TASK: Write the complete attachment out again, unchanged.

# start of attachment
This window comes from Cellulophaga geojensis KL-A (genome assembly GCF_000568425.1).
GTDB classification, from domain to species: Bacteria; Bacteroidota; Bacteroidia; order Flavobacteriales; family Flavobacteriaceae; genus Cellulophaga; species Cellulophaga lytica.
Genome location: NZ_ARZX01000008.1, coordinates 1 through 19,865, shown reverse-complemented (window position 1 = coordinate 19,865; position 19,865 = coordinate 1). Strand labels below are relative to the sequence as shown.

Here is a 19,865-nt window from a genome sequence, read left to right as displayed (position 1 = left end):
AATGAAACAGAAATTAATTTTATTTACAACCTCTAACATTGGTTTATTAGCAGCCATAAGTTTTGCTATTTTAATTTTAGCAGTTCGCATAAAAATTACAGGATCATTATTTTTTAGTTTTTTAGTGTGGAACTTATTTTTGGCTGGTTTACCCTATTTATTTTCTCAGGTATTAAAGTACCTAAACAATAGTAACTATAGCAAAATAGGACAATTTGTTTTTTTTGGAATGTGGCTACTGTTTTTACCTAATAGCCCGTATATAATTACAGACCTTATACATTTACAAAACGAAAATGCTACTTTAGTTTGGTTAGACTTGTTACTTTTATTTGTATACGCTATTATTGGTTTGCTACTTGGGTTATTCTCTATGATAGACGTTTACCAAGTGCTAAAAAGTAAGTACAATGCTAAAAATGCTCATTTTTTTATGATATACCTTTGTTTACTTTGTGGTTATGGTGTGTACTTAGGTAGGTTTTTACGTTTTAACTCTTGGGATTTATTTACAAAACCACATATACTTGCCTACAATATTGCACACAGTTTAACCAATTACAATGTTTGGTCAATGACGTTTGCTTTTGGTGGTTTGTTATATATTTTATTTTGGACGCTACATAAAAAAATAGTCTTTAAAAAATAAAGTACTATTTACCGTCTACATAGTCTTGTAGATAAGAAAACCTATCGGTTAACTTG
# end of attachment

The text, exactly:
This window comes from Cellulophaga geojensis KL-A (genome assembly GCF_000568425.1).
GTDB classification, from domain to species: Bacteria; Bacteroidota; Bacteroidia; order Flavobacteriales; family Flavobacteriaceae; genus Cellulophaga; species Cellulophaga lytica.
Genome location: NZ_ARZX01000008.1, coordinates 1 through 19,865, shown reverse-complemented (window position 1 = coordinate 19,865; position 19,865 = coordinate 1). Strand labels below are relative to the sequence as shown.

Here is a 19,865-nt window from a genome sequence, read left to right as displayed (position 1 = left end):
AATGAAACAGAAATTAATTTTATTTACAACCTCTAACATTGGTTTATTAGCAGCCATAAGTTTTGCTATTTTAATTTTAGCAGTTCGCATAAAAATTACAGGATCATTATTTTTTAGTTTTTTAGTGTGGAACTTATTTTTGGCTGGTTTACCCTATTTATTTTCTCAGGTATTAAAGTACCTAAACAATAGTAACTATAGCAAAATAGGACAATTTGTTTTTTTTGGAATGTGGCTACTGTTTTTACCTAATAGCCCGTATATAATTACAGACCTTATACATTTACAAAACGAAAATGCTACTTTAGTTTGGTTAGACTTGTTACTTTTATTTGTATACGCTATTATTGGTTTGCTACTTGGGTTATTCTCTATGATAGACGTTTACCAAGTGCTAAAAAGTAAGTACAATGCTAAAAATGCTCATTTTTTTATGATATACCTTTGTTTACTTTGTGGTTATGGTGTGTACTTAGGTAGGTTTTTACGTTTTAACTCTTGGGATTTATTTACAAAACCACATATACTTGCCTACAATATTGCACACAGTTTAACCAATTACAATGTTTGGTCAATGACGTTTGCTTTTGGTGGTTTGTTATATATTTTATTTTGGACGCTACATAAAAAAATAGTCTTTAAAAAATAAAGTACTATTTACCGTCTACATAGTCTTGTAGATAAGAAAACCTATCGGTTAACTTG